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There are very few prospective clinical studies of the frequency and outcome of atrial fibrillation in the context of pericarditis. The early reports in the English literature showed that atrial fibrillation was uncommon in acute pericarditis (≤7% of cases) and was associated with underlying structural heart disease of the myocardium, valves or coronary arteries.1 It is also known that PQ-segment depression (a marker of atrial pericarditis) is associated with the occurrence of atrial fibrillation in acute Q-wave myocardial infarction.2 A small prospective study of subacute pericarditis shows that atrial fibrillation may be common in tuberculous pericardial effusion (∼25% of cases) associated with left ventricular dysfunction and high N-terminal pro-brain natriuretic peptide levels.3 Pericarditis-associated atrial fibrillation is a transient condition that remits spontaneously within 6 weeks of treatment with antituberculosis medication in patients tuberculous pericardial effusion.3 By contrast, chronic constrictive tuberculous pericarditis is associated with persistent atrial fibrillation in 8% of cases, and usually occurs with a calcified pericardium.4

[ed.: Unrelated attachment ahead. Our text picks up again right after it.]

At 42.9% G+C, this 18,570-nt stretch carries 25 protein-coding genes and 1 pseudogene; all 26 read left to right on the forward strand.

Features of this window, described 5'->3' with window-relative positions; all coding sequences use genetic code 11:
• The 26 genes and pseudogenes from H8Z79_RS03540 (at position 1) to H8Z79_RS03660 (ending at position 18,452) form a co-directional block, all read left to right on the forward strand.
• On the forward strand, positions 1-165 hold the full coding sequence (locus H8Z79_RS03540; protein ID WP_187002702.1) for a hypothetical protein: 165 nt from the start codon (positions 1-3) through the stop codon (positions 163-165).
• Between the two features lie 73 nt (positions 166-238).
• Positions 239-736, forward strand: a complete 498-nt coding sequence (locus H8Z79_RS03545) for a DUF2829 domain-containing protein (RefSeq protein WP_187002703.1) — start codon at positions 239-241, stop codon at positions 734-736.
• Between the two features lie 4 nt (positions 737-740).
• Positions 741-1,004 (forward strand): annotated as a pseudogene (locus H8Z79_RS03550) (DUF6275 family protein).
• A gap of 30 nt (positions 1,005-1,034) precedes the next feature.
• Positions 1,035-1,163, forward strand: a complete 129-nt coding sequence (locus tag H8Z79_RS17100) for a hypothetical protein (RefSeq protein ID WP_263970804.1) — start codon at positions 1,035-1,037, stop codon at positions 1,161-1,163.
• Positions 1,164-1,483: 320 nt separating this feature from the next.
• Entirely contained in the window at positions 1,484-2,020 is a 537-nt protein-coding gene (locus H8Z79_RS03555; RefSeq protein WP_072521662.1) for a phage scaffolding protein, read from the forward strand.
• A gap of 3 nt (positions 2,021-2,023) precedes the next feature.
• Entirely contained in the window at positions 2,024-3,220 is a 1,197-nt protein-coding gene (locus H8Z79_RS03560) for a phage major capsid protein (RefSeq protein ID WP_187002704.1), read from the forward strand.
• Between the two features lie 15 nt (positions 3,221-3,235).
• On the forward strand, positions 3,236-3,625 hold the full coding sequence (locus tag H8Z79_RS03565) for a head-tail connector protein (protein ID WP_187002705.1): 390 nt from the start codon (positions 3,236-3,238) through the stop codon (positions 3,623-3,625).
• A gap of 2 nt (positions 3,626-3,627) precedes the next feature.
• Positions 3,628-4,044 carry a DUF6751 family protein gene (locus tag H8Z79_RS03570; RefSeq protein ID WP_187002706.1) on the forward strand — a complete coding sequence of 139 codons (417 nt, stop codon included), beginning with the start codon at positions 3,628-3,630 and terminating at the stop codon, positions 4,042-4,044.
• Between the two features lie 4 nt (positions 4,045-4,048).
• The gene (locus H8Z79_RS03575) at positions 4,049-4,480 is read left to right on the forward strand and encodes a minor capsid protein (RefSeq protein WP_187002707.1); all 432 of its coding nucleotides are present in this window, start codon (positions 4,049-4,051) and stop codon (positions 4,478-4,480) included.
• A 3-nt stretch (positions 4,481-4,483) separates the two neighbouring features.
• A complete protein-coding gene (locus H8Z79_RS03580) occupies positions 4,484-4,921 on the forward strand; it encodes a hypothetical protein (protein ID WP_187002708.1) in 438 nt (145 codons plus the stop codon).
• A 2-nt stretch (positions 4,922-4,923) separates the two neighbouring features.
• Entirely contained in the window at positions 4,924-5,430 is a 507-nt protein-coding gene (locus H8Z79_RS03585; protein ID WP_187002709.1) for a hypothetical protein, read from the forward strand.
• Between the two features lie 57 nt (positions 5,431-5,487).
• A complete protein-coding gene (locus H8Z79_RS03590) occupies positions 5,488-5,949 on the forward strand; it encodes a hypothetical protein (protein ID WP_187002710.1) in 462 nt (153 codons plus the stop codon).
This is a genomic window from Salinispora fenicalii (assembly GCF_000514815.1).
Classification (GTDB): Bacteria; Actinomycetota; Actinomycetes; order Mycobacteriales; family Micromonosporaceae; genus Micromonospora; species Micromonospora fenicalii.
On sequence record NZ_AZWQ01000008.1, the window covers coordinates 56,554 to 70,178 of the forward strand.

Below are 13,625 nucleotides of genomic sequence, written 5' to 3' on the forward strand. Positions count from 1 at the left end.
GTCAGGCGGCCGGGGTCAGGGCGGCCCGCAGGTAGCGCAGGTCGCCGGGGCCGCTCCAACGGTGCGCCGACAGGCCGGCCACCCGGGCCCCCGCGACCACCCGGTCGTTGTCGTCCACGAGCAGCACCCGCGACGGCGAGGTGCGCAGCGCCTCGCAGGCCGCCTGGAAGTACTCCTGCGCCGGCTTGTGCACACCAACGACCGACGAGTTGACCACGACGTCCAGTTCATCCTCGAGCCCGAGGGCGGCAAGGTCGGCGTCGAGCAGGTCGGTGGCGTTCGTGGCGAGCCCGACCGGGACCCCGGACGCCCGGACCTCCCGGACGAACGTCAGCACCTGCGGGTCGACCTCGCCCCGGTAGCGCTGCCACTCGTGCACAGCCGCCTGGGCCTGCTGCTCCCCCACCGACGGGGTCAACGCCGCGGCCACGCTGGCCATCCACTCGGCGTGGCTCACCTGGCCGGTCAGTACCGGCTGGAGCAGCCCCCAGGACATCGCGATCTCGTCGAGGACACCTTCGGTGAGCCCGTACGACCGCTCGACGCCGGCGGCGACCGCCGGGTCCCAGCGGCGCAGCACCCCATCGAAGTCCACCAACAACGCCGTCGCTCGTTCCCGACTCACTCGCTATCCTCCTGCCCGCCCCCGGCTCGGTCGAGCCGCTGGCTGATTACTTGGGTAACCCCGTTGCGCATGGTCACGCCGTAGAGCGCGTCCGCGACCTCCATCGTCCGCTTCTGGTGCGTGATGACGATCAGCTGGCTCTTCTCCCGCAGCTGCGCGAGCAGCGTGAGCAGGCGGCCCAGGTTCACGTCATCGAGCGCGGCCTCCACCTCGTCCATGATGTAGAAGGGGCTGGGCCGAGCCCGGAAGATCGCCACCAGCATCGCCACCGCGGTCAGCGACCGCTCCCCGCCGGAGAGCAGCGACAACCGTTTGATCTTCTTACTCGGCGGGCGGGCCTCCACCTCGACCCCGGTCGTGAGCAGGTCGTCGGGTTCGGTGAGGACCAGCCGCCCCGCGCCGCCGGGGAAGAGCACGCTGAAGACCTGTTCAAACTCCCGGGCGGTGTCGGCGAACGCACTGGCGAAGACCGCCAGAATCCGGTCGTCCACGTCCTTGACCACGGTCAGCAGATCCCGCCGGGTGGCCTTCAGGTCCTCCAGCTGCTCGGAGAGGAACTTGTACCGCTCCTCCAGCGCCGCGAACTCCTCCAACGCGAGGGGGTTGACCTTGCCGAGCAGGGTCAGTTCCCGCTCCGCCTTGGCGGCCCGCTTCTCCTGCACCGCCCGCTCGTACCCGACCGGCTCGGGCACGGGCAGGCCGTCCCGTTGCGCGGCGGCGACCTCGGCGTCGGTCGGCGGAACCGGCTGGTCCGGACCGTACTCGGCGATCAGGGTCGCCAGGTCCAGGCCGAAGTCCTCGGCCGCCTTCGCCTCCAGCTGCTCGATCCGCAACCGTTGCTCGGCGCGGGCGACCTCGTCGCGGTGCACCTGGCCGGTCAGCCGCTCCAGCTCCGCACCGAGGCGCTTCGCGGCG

Imazio et al5 report probably the first and largest study of the natural history of atrial fibrillation associated with acute pericarditis to date. They conducted a prospective study of the frequency and prognosis of atrial fibrillation or flutter in 822 consecutive patients with acute pericarditis who presented to two cardiology referral centres in Athens, Greece and Torino, Italy between January 2006 and June 2014. The diagnosis of acute pericarditis was based on standard criteria, and pericarditis-associated atrial fibrillation or flutter was defined as a first episode of the …
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